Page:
It is distinct from actual sexual desire, and involves voluntary and complacent erotic fantasizing, without any attempt to suppress such thoughts. Motto of Colgate University. Motto of Methodist Ladies' College, Melbourne. The semi-Hispanicized form Deogracias is a Philippine first name. Printed on bottles of Benedictine liqueur. Motto of the Confederate States of America. An alternate translation is "With an avenging God".
This was often used in conjunction with a signature at the end of letters. It was used in order to signify that "God willing" this letter will get to you safely, "God willing" the contents of this letter come true.insubnewsli.tk
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A contrived or artificial solution, usually to a literary plot. Refers to the practice in Greek drama of lowering by machine an actor playing a god or goddess, typically either Athena or as in Euripides the Dioscuri onto the stage to resolve an insuperable conflict in the plot. Dicto simpliciter. A dicto simpliciter occurs when an acceptable exception is ignored or eliminated. For instance, the appropriateness of using opiates is dependent on the presence of extreme pain.
To justify the recreational use of opiates by referring to a cancer patient or to justify arresting said cancer patient by comparing him to the recreational user would be a dicto simpliciter. From the Roman Emperor Titus. Passed down in Suetonius 's biography of him in Lives of the Twelve Caesars 8. Dies Irae.
Refers to the Judgment Day in Christian eschatology. The name of a famous 13th-century Medieval Latin hymn by Tommaso da Celano , used in the Mass for the dead. In Classical Latin , "I arrange". State motto of Maine. Based on a comparison of the state of Maine to the star Polaris. In other words, the gods have different plans than mortals, and so events do not always play out as people wish them to. Refers to the Manes , Roman spirits of the dead.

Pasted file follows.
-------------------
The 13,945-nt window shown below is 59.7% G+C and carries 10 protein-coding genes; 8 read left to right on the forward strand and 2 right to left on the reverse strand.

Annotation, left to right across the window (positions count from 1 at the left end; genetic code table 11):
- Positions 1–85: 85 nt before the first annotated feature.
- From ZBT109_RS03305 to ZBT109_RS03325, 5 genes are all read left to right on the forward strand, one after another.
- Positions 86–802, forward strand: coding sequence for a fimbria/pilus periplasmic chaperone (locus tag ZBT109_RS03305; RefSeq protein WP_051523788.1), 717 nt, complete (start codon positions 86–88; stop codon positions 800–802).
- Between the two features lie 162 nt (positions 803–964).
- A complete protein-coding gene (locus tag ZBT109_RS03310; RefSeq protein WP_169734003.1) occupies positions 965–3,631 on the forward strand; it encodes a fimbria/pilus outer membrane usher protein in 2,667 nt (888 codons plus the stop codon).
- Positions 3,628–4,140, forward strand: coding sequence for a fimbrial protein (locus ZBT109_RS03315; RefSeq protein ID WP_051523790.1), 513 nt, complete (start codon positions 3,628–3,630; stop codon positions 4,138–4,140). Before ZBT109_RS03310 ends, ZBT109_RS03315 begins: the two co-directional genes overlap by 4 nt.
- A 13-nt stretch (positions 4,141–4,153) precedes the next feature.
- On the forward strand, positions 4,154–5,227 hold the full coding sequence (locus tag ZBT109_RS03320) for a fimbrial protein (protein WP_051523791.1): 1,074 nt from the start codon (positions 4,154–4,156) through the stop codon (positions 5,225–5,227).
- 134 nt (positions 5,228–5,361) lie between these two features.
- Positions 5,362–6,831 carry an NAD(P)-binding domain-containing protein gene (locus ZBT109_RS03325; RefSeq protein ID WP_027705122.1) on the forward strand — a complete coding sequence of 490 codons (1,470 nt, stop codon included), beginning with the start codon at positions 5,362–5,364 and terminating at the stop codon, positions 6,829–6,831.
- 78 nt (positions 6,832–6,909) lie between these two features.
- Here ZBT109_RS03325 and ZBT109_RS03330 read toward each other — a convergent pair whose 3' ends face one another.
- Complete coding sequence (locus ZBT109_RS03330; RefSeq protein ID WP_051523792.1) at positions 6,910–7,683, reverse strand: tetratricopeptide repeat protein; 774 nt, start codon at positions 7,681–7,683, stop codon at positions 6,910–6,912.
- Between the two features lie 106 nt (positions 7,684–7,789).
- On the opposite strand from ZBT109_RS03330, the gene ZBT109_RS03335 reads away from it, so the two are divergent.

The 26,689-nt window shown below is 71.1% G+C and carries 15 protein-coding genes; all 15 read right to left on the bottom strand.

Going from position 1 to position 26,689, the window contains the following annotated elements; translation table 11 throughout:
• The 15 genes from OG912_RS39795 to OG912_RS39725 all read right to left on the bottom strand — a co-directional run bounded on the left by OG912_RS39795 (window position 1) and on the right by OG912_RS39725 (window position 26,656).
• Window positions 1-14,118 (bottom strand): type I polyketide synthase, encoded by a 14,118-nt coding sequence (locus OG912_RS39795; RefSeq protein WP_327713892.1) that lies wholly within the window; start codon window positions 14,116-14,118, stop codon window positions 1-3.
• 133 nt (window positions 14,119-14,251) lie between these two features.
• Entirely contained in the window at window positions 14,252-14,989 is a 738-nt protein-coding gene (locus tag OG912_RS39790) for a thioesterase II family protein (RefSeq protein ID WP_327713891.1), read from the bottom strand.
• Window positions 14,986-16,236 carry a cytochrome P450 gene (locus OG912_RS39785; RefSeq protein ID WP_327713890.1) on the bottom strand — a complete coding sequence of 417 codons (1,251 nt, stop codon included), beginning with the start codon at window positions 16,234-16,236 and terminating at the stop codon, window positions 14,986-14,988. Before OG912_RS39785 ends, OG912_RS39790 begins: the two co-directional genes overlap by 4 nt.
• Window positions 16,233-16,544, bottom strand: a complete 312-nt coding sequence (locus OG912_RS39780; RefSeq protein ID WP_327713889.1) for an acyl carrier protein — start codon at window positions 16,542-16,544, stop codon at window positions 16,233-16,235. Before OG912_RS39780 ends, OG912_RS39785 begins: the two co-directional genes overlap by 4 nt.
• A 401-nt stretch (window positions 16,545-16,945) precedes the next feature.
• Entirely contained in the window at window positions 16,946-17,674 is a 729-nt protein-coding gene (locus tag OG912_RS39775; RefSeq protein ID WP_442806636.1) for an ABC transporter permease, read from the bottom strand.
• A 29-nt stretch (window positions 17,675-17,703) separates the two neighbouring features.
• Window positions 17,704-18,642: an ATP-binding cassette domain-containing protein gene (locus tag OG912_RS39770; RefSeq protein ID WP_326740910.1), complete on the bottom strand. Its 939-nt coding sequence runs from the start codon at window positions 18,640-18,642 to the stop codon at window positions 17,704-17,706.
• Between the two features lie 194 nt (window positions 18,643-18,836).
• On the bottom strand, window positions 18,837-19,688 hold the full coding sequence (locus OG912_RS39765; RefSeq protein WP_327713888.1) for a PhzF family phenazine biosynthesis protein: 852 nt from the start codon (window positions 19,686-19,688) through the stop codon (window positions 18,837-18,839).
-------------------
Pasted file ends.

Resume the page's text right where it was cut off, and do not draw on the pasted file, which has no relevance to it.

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Loosely "To the memory of". A conventional inscription preceding the name of the deceased on pagan grave markings, often shortened to dis manibus D. Preceded in some earlier monuments by hic situs est H. Motto of Royal College, Colombo. Attributed to St Edmund of Abingdon. That is, "scattered remains".
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Paraphrased from Horace , Satires , I, 4, 62, where it was written " disiecti membra poetae " "limbs of a scattered poet". Also written as disiecta membra. State motto of Arizona , adopted in Probably derived from the Vulgate 's translation of Genesis Commonly rendered " divide and conquer ". A popular eloquent expression, usually used in the end of a speech. The implied meaning is: "I have said all that I had to say and thus the argument is settled". Often said or written for sacrifices, when one "gives" and expects something back from the gods. Also translated "One learns by teaching.
Domine dirige nos.
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Dominus illuminatio mea. Motto of the University of Oxford. Phrase used during and at the end of Catholic sermons, and a general greeting form among and towards members of Catholic organizations, such as priests and nuns.